Around the time Astephen was first arranging deals, Portland, Mainebased contract lawyer Peter Carlisle started representing East Coast snowboarders. His first client, in 1998, was Ross Powers, an 18-year-old from South Londonderry, Vermont, who went on to win a gold medal in the halfpipe competition at the 2002 Winter Olympics in Salt Lake. By the time Carlisle sold his agency to Octagon, in 2001, his roster included Kelly Clark, now 22, the 2002 women's-halfpipe gold medalist, and Danny Kass, now 23, who finished second to Powers in Salt Lake. Today, Carlisle is managing director of Olympic and action sports at Octagon, with a client sheet that includes street skater Paul Rodriguez and the golden boy of the 2004 Athens Olympics, swimmer Michael Phelps.
For his part, Astephen is brashly unconcerned about the competition. "The reality is I've never lost an athlete I wanted," he says. When asked about parting ways in 2002 with 20-year-old Shaun White, a freckle-faced redhead from Carlsbad, California, who is a force in both skateboarding and snowboarding, Astephen claims it was due to "personality differences," not to poaching from another agency. (White is now with IMG's fledgling action-sports division.)
"Listen," Astephen says, "as long as I love my clients like I do, they have no reason to leave."
THE NEXT MORNING in Louisville, my phone rings at 8:15. It's Astephen. "I'm headed over to the venue now," he says. "Travis is walking the course."
An hour later, I'm drafting behind an energetic Astephen as he heads toward Pastrana's trailer. The star appears—his racing suit pulled down to his waist, exposing an upper body utterly devoid of fat—and heads our way, taking the pained steps of an arthritic old man.
"Dude, you know where the medical staff is?" asks Pastrana. "I banged my knee, and it's all swollen up."
They head over to the on-site doctor, who diagnoses Pastrana's injury—an angry bubble colored red, blue, purple, and yellow—as a swollen bursa, the fluid sac between the knee and lower leg. "It might be painful, but you'll be OK," he says. "It's not essential to movement."
"OK," Pastrana says as he suits up. "It just feels weird. I think I'll practice."
Astephen pulls him aside. "Get some good practice in today, but take it easy in the prelims. Just get into the finals—there's no need to go nuts."
Astephen's phone rings. It's Mirra, on his way to a taping for a local morning show at the House of Dew, a temporary prefab Colonial. By the time we arrive, Mirra's getting some last-minute makeup, but Astephen doesn't like the look of the loose, flat-brimmed ball cap sitting atop his client's shaved head. He tells him to lose it.
"As Eddie Vedder says," Mirra answers, "it's not how you look; it's how you feel." The hat stays on.
But how long can you feel this good? Mirra's been a pro for 12 years—a lifetime in action sports. Later I ask Astephen if he's thinking about Mirra's eventual retirement.
"In my heart, he's got five more years; in his, he's got three," he says. "But who knows the answer?"
"Who knows?" is the question that will define Astephen's and his clients' futures. Do action-sports stars have a pop-culture afterlife? If you look at their side jobs, it seems that they do.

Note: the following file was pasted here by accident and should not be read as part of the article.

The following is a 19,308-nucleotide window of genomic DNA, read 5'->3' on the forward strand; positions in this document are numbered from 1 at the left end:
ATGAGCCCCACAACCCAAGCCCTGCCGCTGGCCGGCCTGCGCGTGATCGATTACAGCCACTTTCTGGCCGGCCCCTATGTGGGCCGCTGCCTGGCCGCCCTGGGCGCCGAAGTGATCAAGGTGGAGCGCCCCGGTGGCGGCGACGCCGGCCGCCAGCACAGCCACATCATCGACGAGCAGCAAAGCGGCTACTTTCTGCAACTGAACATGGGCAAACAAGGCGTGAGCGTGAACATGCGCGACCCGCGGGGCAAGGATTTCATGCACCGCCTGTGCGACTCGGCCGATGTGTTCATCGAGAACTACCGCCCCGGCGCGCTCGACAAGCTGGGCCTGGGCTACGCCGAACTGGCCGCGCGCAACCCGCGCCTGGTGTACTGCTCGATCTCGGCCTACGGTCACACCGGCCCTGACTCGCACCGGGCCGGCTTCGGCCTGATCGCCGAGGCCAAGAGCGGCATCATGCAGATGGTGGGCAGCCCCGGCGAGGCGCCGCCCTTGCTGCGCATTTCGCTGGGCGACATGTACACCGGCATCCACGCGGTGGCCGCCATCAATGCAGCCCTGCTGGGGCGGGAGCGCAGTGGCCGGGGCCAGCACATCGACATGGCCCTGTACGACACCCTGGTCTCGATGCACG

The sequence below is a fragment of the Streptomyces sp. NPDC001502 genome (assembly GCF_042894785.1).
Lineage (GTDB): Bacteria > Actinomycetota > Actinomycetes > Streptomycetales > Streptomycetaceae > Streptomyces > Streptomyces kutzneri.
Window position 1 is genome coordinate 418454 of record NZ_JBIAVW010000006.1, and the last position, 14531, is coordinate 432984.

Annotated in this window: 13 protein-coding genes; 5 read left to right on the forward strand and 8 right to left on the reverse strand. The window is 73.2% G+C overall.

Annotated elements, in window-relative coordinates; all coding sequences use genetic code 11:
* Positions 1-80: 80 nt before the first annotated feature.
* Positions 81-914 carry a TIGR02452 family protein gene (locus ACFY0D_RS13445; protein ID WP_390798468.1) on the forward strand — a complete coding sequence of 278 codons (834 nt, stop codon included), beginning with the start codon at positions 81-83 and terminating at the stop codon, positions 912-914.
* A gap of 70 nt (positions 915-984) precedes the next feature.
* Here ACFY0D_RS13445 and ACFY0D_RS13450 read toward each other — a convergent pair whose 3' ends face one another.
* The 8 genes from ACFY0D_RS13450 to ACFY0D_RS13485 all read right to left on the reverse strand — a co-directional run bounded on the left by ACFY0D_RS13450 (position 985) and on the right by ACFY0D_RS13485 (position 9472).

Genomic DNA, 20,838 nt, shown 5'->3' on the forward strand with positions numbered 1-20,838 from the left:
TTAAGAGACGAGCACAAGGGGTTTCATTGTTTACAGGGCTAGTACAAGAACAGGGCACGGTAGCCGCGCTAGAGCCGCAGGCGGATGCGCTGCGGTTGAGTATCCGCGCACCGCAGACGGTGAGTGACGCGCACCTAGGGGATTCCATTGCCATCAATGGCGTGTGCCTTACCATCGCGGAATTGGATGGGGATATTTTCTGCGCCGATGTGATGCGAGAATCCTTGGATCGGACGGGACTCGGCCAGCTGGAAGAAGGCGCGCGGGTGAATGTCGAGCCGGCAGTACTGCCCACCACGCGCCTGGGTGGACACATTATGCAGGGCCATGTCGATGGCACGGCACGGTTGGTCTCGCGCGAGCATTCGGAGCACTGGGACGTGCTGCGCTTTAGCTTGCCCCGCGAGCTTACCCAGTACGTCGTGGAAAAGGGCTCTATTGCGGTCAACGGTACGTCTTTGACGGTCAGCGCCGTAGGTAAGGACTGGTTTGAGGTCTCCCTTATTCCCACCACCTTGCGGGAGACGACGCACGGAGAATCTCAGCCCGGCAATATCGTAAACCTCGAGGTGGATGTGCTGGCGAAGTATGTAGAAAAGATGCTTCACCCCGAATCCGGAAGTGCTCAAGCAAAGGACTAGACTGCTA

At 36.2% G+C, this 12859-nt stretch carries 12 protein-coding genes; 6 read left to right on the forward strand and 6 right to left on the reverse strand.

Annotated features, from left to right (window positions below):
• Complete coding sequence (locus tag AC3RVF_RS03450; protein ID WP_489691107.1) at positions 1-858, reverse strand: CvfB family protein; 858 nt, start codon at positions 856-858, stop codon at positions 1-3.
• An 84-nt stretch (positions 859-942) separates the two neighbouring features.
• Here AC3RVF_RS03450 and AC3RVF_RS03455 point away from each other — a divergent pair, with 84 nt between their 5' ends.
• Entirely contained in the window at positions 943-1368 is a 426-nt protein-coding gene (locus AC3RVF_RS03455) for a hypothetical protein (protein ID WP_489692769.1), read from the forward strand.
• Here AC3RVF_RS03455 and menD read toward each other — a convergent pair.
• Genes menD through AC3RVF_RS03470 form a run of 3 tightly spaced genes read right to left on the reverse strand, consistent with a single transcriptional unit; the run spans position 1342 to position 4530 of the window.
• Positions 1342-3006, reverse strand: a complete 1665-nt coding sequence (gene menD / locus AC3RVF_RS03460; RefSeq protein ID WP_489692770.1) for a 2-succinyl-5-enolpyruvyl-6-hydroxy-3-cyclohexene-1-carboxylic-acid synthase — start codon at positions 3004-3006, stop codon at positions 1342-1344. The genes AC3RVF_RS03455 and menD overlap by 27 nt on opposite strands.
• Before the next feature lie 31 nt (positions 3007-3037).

Travis Pastrana recently signed with Subaru to race rally cars. Bob Burnquist has a film-production company. Carey Hart's focus is his tattoo shop and show.
"A lot of my guys are a long way from retiring full-time," Astephen says. "But when they do, they'll be fine."
Meanwhile, Astephen's role grows—or, rather, mutates. After Astephen sold his company to WMG—a burgeoning conglomerate owned by Casey Wasserman, 31, the deep-pocketed grandson of former Universal Pictures chief Lew Wasserman—he started integrating his stars with WMG's various other pursuits to produce projects like Pastrana's latest DVD, Nitro Circus 3. With the new capital, Astephen recently opened a London office to start building a European motorsports division.
"Everything's growing," he says, "and I'm addicted to it."
INSIDE FREEDOM HALL, Astephen sits rampside to watch the skate-vert competition, the tour's final event in Louisville, featuring Burnquist and Lasek. The crowds are sparse tonight, but Kevin Monahan, vice president of NBC Sports, isn't concerned. "The tour's about providing programming for the network and Universal, USA, NBC Wireless, Internet broadband, Universal DVD, and Telemundo," says Monahan. All those channels can replay parts of the tour, edit highlight shows, or sell DVDs of the gnarliest tricks.
By the end of the summer, the tour will have attracted a total of 230,000 spectators, spread over stops in Louisville; Denver; Portland, Oregon; San Jose; and Orlando. TV ratings will be solid among the teenagers targeted.
As for Astephen's clients, after a slow start in Louisville, they will end up dominating. Bucky Lasek will win the overall vert title; Nyquist will rebound to take third in dirt jumping; Cranmer will barely miss claiming the overall BMX title; and Travis Pastrana, who will win the Louisville event, won't enter any more freestyle motocross contests, due to injuries. Meanwhile, Astephen will sign the tour's breakout star: 22-year-old Australian BMX rider Ryan Guettler, who will nab the Dew Cup in both dirt jumping and park. Mirra will take the park event in San Jose.
In 2006, NBC and the tour will do it again, making the year another busy one for Astephen's clients, starting with late January's Winter X Games in Aspen, where Dakides and Pastrana, among others, will compete.
But here, rampside in Louisville, Mirra sits quietly, watching Shaun White soar 30 feet over his head. Where action sports go next, he can't predict. But, he says, "the progress has been amazing. I mean, I wish I had this to watch when I was growing up. I'd rather watch skateboarding than baseball any day."